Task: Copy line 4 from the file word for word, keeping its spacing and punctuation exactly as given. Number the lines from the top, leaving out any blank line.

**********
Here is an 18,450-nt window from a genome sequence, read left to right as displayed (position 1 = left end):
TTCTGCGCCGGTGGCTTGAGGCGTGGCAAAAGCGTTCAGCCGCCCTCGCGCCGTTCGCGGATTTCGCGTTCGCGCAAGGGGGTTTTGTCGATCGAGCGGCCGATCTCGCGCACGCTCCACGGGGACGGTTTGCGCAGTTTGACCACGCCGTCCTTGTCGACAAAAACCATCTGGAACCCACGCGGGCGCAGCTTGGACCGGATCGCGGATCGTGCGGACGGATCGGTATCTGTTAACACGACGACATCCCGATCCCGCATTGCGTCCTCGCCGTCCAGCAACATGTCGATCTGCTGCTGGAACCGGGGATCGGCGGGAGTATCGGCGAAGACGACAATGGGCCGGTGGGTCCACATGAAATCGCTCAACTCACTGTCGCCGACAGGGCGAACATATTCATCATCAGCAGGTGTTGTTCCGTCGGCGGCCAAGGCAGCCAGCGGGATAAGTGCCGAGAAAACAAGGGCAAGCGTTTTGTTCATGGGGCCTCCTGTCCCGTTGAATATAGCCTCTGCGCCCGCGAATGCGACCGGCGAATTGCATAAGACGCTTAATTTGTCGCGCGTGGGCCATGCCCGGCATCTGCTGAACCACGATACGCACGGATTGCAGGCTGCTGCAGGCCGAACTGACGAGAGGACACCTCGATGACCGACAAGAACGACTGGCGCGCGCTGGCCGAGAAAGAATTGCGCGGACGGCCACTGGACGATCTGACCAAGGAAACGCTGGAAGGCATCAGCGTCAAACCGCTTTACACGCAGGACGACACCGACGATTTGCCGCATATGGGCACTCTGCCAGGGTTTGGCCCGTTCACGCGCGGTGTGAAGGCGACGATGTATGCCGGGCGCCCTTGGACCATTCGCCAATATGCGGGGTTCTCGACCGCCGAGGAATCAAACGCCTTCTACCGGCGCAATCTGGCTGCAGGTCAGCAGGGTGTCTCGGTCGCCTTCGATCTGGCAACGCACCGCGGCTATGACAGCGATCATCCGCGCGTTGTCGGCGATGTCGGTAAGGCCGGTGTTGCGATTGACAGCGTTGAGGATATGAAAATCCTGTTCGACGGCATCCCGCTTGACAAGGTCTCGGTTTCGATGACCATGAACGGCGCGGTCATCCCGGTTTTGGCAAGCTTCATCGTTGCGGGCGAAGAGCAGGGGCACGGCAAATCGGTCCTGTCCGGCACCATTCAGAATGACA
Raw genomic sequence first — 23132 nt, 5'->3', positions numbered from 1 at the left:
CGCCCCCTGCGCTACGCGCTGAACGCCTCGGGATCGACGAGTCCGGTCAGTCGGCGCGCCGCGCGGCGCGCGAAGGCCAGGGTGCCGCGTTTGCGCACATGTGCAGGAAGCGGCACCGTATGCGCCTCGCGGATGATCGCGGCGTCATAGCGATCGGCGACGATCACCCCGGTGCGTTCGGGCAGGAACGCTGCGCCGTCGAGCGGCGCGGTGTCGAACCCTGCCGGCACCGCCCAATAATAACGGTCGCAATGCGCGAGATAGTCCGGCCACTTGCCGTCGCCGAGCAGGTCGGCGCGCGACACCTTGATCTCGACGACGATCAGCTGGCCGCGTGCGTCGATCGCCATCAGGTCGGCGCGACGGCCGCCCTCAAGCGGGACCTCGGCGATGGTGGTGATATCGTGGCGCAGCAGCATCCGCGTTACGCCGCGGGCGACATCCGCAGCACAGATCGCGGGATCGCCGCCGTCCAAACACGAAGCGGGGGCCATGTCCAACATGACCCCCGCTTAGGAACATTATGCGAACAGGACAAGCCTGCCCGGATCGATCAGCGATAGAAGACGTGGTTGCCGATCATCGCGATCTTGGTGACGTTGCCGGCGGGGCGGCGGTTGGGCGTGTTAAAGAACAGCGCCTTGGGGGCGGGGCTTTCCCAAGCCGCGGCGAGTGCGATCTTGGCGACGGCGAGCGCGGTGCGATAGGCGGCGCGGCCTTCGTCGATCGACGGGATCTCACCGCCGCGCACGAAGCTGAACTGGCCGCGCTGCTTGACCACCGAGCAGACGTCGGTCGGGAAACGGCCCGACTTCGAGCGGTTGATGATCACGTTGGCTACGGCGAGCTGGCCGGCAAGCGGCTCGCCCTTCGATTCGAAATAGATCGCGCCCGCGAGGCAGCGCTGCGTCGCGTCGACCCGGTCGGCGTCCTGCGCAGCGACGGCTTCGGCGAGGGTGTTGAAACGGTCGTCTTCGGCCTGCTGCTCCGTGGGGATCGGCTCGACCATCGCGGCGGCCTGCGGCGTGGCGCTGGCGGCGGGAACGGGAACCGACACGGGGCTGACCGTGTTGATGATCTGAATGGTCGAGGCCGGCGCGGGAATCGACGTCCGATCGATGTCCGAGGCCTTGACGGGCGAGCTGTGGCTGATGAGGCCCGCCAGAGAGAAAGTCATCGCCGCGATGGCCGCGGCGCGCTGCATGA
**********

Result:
CGCCCCCTGCGCTACGCGCTGAACGCCTCGGGATCGACGAGTCCGGTCAGTCGGCGCGCCGCGCGGCGCGCGAAGGCCAGGGTGCCGCGTTTGCGCACATGTGCAGGAAGCGGCACCGTATGCGCCTCGCGGATGATCGCGGCGTCATAGCGATCGGCGACGATCACCCCGGTGCGTTCGGGCAGGAACGCTGCGCCGTCGAGCGGCGCGGTGTCGAACCCTGCCGGCACCGCCCAATAATAACGGTCGCAATGCGCGAGATAGTCCGGCCACTTGCCGTCGCCGAGCAGGTCGGCGCGCGACACCTTGATCTCGACGACGATCAGCTGGCCGCGTGCGTCGATCGCCATCAGGTCGGCGCGACGGCCGCCCTCAAGCGGGACCTCGGCGATGGTGGTGATATCGTGGCGCAGCAGCATCCGCGTTACGCCGCGGGCGACATCCGCAGCACAGATCGCGGGATCGCCGCCGTCCAAACACGAAGCGGGGGCCATGTCCAACATGACCCCCGCTTAGGAACATTATGCGAACAGGACAAGCCTGCCCGGATCGATCAGCGATAGAAGACGTGGTTGCCGATCATCGCGATCTTGGTGACGTTGCCGGCGGGGCGGCGGTTGGGCGTGTTAAAGAACAGCGCCTTGGGGGCGGGGCTTTCCCAAGCCGCGGCGAGTGCGATCTTGGCGACGGCGAGCGCGGTGCGATAGGCGGCGCGGCCTTCGTCGATCGACGGGATCTCACCGCCGCGCACGAAGCTGAACTGGCCGCGCTGCTTGACCACCGAGCAGACGTCGGTCGGGAAACGGCCCGACTTCGAGCGGTTGATGATCACGTTGGCTACGGCGAGCTGGCCGGCAAGCGGCTCGCCCTTCGATTCGAAATAGATCGCGCCCGCGAGGCAGCGCTGCGTCGCGTCGACCCGGTCGGCGTCCTGCGCAGCGACGGCTTCGGCGAGGGTGTTGAAACGGTCGTCTTCGGCCTGCTGCTCCGTGGGGATCGGCTCGACCATCGCGGCGGCCTGCGGCGTGGCGCTGGCGGCGGGAACGGGAACCGACACGGGGCTGACCGTGTTGATGATCTGAATGGTCGAGGCCGGCGCGGGAATCGACGTCCGATCGATGTCCGAGGCCTTGACGGGCGAGCTGTGGCTGATGAGGCCCGCCAGAGAGAAAGTCATCGCCGCGATGGCCGCGGCGCGCTGCATGA